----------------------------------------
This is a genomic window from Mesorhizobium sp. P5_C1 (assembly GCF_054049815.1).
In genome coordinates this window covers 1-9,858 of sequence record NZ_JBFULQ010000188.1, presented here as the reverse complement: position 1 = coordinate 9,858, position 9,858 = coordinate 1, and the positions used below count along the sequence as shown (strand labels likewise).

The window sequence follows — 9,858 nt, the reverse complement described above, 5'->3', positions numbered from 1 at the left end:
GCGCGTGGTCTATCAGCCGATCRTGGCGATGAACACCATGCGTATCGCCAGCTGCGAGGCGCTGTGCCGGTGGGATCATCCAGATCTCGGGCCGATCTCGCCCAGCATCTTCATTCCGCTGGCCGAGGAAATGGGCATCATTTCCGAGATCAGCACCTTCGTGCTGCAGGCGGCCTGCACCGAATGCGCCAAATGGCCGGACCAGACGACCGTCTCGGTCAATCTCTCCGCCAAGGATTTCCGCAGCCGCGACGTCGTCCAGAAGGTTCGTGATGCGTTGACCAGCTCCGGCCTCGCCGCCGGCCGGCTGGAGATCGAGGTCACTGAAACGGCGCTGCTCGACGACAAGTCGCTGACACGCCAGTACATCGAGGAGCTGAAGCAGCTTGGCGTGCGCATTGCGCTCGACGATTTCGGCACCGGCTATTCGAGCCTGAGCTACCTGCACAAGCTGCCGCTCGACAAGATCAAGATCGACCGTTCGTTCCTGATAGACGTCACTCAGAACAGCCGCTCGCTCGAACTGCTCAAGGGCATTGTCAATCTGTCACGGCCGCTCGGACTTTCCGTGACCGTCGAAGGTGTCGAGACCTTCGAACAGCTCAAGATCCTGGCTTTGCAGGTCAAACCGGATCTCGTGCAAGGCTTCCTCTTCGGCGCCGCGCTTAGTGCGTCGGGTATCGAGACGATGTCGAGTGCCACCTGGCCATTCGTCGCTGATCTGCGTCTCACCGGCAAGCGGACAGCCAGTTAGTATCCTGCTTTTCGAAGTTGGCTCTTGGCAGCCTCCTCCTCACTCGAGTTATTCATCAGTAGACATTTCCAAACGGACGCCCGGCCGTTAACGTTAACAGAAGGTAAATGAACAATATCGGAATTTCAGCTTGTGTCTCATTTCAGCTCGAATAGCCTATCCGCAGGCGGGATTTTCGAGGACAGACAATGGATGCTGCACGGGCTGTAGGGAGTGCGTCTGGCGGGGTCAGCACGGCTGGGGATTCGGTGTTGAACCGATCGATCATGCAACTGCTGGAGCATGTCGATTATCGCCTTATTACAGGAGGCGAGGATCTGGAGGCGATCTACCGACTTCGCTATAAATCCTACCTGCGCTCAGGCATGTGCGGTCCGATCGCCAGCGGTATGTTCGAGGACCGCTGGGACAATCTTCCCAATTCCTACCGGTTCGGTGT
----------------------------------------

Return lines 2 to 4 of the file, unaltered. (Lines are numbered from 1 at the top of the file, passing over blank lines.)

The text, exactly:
In genome coordinates this window covers 1-9,858 of sequence record NZ_JBFULQ010000188.1, presented here as the reverse complement: position 1 = coordinate 9,858, position 9,858 = coordinate 1, and the positions used below count along the sequence as shown (strand labels likewise).

The window sequence follows — 9,858 nt, the reverse complement described above, 5'->3', positions numbered from 1 at the left end:
GCGCGTGGTCTATCAGCCGATCRTGGCGATGAACACCATGCGTATCGCCAGCTGCGAGGCGCTGTGCCGGTGGGATCATCCAGATCTCGGGCCGATCTCGCCCAGCATCTTCATTCCGCTGGCCGAGGAAATGGGCATCATTTCCGAGATCAGCACCTTCGTGCTGCAGGCGGCCTGCACCGAATGCGCCAAATGGCCGGACCAGACGACCGTCTCGGTCAATCTCTCCGCCAAGGATTTCCGCAGCCGCGACGTCGTCCAGAAGGTTCGTGATGCGTTGACCAGCTCCGGCCTCGCCGCCGGCCGGCTGGAGATCGAGGTCACTGAAACGGCGCTGCTCGACGACAAGTCGCTGACACGCCAGTACATCGAGGAGCTGAAGCAGCTTGGCGTGCGCATTGCGCTCGACGATTTCGGCACCGGCTATTCGAGCCTGAGCTACCTGCACAAGCTGCCGCTCGACAAGATCAAGATCGACCGTTCGTTCCTGATAGACGTCACTCAGAACAGCCGCTCGCTCGAACTGCTCAAGGGCATTGTCAATCTGTCACGGCCGCTCGGACTTTCCGTGACCGTCGAAGGTGTCGAGACCTTCGAACAGCTCAAGATCCTGGCTTTGCAGGTCAAACCGGATCTCGTGCAAGGCTTCCTCTTCGGCGCCGCGCTTAGTGCGTCGGGTATCGAGACGATGTCGAGTGCCACCTGGCCATTCGTCGCTGATCTGCGTCTCACCGGCAAGCGGACAGCCAGTTAGTATCCTGCTTTTCGAAGTTGGCTCTTGGCAGCCTCCTCCTCACTCGAGTTATTCATCAGTAGACATTTCCAAACGGACGCCCGGCCGTTAACGTTAACAGAAGGTAAATGAACAATATCGGAATTTCAGCTTGTGTCTCATTTCAGCTCGAATAGCCTATCCGCAGGCGGGATTTTCGAGGACAGACAATGGATGCTGCACGGGCTGTAGGGAGTGCGTCTGGCGGGGTCAGCACGGCTGGGGATTCGGTGTTGAACCGATCGATCATGCAACTGCTGGAGCATGTCGATTATCGCCTTATTACAGGAGGCGAGGATCTGGAGGCGATCTACCGACTTCGCTATAAATCCTACCTGCGCTCAGGCATGTGCGGTCCGATCGCCAGCGGTATGTTCGAGGACCGCTGGGACAATCTTCCCAATTCCTACCGGTTCGGTGT